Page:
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An Oklahoma judge ruled Friday that a historic opioid trial against several major pharmaceutical companies will begin May 28, rejecting their motion to delay the trial.

In issuing his decision, Cleveland County District Court Judge Thad Balkman said the matter is of huge public importance and should move forward in a timely fashion.

The trial is set to be the first in the nation to go before a jury that could determine pharmaceutical companies’ role in the nation’s opioid epidemic and whether Big Pharma should pay for it. The judge has said cameras will be allowed in the courtroom – a decision the drugmakers fought.

The suit was brought by Oklahoma Attorney General Mike Hunter against some of the nation’s leading makers of opioid pain medications, alleging that deceptive marketing over the past decade fueled the epidemic in the state. Hunter has said the defendants – Purdue Pharma, Johnson & Johnson, Teva Pharmaceuticals, Allergan and others – deceived the public into believing that opioids were safe for extended use.

The companies have maintained in court filings that their marketing was appropriate.

The drugmakers had sought a 100-day postponement of the trial, saying that the state had handed over a “massive 11th-hour production” of evidence and that more time was needed to go through the material. They said the state had produced 1.6 million pages of documents, threatening the “fairness and ultimate result of any trial.”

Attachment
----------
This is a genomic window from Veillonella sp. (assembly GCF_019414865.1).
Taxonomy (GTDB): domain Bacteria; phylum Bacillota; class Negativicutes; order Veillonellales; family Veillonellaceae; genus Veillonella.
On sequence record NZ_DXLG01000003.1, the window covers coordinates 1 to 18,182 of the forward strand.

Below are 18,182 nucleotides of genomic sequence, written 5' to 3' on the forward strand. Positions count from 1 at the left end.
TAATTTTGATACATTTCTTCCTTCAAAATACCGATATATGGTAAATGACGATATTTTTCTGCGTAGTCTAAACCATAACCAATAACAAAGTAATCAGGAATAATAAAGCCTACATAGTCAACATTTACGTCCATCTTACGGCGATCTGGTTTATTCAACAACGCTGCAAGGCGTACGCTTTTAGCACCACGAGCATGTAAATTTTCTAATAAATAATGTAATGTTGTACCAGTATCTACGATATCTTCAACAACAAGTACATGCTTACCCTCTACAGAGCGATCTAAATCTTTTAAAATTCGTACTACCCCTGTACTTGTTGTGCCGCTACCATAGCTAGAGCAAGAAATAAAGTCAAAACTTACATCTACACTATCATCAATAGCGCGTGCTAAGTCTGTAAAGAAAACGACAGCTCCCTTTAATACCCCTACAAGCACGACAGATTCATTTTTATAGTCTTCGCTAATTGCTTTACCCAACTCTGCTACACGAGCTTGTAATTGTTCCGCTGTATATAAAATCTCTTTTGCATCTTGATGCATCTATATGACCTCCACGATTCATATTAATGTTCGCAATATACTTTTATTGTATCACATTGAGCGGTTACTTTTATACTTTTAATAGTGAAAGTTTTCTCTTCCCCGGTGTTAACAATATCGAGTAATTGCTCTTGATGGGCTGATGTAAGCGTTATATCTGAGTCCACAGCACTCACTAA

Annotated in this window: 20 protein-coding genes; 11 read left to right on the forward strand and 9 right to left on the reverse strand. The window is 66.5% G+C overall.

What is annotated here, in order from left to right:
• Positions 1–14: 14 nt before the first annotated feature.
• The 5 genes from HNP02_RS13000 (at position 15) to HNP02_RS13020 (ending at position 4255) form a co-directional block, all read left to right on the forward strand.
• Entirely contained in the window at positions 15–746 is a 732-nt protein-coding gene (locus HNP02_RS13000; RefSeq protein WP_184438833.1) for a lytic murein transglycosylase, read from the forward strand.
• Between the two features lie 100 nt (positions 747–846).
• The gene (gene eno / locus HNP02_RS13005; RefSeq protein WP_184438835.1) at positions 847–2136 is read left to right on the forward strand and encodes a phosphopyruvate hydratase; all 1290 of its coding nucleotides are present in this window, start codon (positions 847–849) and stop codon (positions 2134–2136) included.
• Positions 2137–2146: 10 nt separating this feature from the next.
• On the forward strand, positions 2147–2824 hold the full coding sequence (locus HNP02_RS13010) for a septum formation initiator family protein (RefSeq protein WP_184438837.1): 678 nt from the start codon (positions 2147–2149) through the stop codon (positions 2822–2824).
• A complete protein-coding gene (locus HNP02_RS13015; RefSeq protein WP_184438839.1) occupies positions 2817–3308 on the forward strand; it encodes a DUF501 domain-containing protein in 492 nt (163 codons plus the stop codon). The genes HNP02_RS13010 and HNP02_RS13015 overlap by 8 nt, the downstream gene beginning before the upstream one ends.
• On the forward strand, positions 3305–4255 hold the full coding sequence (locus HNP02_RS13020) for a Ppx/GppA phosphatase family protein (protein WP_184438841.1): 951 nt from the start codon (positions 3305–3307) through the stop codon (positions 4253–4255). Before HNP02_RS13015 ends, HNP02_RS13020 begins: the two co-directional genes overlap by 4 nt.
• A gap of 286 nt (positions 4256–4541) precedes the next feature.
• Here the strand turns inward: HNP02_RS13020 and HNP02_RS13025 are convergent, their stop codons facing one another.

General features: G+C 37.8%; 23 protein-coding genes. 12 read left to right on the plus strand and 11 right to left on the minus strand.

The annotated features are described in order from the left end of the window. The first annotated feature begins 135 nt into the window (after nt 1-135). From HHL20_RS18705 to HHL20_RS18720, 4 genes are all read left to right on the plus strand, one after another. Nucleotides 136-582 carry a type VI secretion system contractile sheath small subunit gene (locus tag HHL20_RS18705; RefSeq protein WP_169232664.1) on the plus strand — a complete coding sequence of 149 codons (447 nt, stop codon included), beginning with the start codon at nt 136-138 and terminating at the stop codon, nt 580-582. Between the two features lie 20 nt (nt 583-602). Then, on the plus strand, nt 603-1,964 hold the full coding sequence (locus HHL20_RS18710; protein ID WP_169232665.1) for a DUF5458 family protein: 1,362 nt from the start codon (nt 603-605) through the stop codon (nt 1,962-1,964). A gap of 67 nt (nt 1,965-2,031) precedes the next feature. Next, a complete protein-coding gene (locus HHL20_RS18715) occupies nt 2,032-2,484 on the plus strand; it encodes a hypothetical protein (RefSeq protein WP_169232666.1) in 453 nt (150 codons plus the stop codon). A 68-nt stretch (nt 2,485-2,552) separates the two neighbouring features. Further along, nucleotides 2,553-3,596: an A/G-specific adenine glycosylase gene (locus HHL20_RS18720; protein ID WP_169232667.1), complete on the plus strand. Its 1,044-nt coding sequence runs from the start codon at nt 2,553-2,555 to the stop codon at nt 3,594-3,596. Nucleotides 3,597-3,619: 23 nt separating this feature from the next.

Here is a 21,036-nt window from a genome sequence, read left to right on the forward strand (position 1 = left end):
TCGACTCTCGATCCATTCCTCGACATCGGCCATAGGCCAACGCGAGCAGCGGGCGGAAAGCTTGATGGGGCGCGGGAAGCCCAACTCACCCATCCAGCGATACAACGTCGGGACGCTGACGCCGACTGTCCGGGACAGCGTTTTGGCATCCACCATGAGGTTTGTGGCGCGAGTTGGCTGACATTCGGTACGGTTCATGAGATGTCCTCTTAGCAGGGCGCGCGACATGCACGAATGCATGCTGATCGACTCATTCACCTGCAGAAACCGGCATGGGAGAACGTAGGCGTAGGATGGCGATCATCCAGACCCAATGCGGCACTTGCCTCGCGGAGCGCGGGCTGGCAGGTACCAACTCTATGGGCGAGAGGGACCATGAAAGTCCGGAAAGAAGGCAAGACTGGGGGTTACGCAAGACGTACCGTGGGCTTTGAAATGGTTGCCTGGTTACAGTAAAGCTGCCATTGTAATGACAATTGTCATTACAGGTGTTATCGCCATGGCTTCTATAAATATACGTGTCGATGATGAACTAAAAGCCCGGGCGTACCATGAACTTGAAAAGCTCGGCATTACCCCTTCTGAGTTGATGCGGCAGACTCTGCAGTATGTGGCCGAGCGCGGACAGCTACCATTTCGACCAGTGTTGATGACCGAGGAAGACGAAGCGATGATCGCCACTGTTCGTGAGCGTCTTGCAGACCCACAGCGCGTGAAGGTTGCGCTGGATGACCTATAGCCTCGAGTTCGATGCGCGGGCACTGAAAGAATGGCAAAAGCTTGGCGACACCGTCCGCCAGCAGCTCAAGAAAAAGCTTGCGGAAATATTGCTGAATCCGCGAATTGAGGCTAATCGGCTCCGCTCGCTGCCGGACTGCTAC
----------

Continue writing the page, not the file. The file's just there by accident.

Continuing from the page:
“The State has been stonewalling discovery for much of the last year,” Purdue attorneys wrote in one filing.

The attorney general countered that the defendants were getting “desperate” and grasping “at whatever straws they can find.”

“The State did not manufacture opioids. The State did not target veterans. The State did not target legislators. The State did not target doctors,” Hunter wrote in a court filing. “The defendants did all that.”

Balkman had also rejected previous attempts by the drugmakers to delay the start of the trial.

Hunter applauded the judge’s decision Friday, saying he was ready to bring the case before a jury. “We remain steadfast in our mission to ending this nightmarish epidemic and the ravages the opioid epidemic has left in its wake in Oklahoma.”

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A total of 36 states have filed cases against pharmaceutical companies in state courts. The other 14 states are investigating whether to bring suits, as well.

The Oklahoma case will be the first to reach trial, with legal observers saying it will be closely watched for precedent.

In the past three years, nearly 3,000 people have died of overdose deaths in Oklahoma and more than 1,300 newborns have tested positive for exposure to opioids, according to the attorney general’s office.

According to the US Centers for Disease Control and Prevention, more than 47,000 Americans died of opioid overdoses in 2017.